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So why is it that I need a mortgage?

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  • 04-04-2022 11:49am
    #1
    Registered Users Posts: 1,244 ✭✭✭


    Is it just me, or does it seem mad to get a mortgage? Why is it considered the standard thing to do? You're basically forced to flush up to a year's salary worth of money down the toilet, on the assumption that you need to live in luxury.

    Why not just buy a smaller house for a number of years first? You'd have paid stamp duty twice by the time you finally get the house you want, but you'd save 30 grand or so in the end. You'd save yourself a lot of hassle too. Mortgage rates are of course about to go up again. Isn't going without it the logical thing to do for a single person? What am I missing?



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Comments

  • Moderators, Category Moderators, Arts Moderators, Sports Moderators Posts: 49,275 CMod ✭✭✭✭magicbastarder


    Why not just buy a smaller house for a number of years first.

    not sure if serious.



  • Registered Users Posts: 6,642 ✭✭✭Allinall


    You don't need a mortgage.

    People borrow money to buy a house. that's their choice.

    You make your own choice. Nobody is forcing you to do anything.



  • Registered Users Posts: 791 ✭✭✭CreadanLady


    If you have a big wad of money and can buy a house straight up, more power to you. But the majority of younger people wanting to buy a house simply don't have the luxury of having € 250,000+ sitting in a bank account, or in a biscuit tin in the hot press like Bertie Ahern.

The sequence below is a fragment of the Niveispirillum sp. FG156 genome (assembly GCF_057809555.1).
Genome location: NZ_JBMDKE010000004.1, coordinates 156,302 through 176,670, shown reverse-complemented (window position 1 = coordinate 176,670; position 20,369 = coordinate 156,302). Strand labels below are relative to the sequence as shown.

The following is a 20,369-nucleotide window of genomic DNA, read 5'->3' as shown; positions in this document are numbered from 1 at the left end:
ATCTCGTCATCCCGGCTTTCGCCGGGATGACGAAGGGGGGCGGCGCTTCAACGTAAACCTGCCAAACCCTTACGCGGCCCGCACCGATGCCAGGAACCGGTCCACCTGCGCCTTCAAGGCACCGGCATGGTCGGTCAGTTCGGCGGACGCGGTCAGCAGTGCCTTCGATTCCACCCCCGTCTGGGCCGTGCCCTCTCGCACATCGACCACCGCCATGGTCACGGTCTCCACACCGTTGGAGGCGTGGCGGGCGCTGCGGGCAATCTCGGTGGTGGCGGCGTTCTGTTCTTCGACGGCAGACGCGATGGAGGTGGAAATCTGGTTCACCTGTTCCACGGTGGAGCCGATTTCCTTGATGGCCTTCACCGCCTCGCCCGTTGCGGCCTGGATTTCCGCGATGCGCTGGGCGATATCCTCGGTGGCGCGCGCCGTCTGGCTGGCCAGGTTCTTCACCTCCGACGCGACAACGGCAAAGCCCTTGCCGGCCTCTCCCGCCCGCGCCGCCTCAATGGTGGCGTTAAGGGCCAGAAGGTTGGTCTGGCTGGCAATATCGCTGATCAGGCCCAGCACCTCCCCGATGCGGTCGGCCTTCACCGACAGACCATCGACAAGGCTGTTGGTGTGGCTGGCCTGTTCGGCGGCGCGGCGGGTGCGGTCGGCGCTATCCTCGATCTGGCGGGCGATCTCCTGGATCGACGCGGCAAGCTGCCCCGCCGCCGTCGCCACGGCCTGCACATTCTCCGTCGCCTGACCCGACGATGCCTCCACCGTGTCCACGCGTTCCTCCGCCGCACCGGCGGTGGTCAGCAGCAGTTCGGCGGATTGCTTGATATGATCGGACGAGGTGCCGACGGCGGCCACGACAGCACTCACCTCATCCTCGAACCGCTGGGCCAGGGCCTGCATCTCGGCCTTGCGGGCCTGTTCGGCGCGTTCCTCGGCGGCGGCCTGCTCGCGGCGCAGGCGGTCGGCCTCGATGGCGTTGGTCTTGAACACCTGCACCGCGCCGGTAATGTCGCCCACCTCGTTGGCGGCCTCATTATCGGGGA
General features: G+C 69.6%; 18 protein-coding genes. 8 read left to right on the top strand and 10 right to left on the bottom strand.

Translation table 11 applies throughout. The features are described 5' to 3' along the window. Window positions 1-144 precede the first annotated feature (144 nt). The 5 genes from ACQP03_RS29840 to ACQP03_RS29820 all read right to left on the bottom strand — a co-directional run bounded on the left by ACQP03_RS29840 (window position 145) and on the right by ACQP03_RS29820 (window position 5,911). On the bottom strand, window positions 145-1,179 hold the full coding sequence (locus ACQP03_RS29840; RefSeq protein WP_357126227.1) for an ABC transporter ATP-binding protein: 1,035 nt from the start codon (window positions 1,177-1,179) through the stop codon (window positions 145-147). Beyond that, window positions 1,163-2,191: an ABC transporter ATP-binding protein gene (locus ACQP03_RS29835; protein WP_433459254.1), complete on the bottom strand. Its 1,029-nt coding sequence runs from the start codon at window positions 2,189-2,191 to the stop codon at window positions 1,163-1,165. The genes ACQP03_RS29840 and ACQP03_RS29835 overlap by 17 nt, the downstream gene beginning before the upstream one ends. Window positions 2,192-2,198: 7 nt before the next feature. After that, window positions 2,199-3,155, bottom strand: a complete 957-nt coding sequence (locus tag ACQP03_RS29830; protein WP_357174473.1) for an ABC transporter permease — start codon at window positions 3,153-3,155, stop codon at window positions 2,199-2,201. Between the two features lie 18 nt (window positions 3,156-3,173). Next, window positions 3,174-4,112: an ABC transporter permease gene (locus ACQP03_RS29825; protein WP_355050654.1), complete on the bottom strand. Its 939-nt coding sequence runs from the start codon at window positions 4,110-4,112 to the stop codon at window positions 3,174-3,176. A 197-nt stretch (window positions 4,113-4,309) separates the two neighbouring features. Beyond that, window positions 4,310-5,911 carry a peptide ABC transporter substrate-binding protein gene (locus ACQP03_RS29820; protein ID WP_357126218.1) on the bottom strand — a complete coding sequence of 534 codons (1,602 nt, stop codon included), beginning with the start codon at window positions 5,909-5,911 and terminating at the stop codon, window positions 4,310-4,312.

The MFV Creadan Lady is a mussel dredger from Dunmore East.



  • Moderators, Education Moderators, Sports Moderators Posts: 10,505 Mod ✭✭✭✭artanevilla


    I need a mortgage to buy a smaller house...



  • Registered Users Posts: 2,075 ✭✭✭Glaceon





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  • Registered Users Posts: 1,244 ✭✭✭Brid Hegarty


    I assume it's a lot to do with the fact that people don't save their money. I know people who earn more than me but who will be further behind when it comes to getting their own house.



  • Moderators, Category Moderators, Arts Moderators, Sports Moderators Posts: 49,275 CMod ✭✭✭✭magicbastarder


    not sure if serious.



  • Registered Users Posts: 10,900 ✭✭✭✭Furze99


    It really depends on where you need to or want to live. And how much effort you're willing to put in. Plenty of older properties in rural Ireland available at reasonable prices, that can be bought for savings as starter homes and done up. Problem is access to work and services, need for personal transport etc. Costs of rural living increasing all the time.



  • Registered Users Posts: 1,244 ✭✭✭Brid Hegarty


    Well go on then, tell me why? What's important is the end result. So if I can endure for a little while and save a huge amount of money, then it seems worth it.



  • Moderators, Category Moderators, Arts Moderators, Sports Moderators Posts: 49,275 CMod ✭✭✭✭magicbastarder


    endure for 'a little' to save up to buy a house without recourse to a mortgage?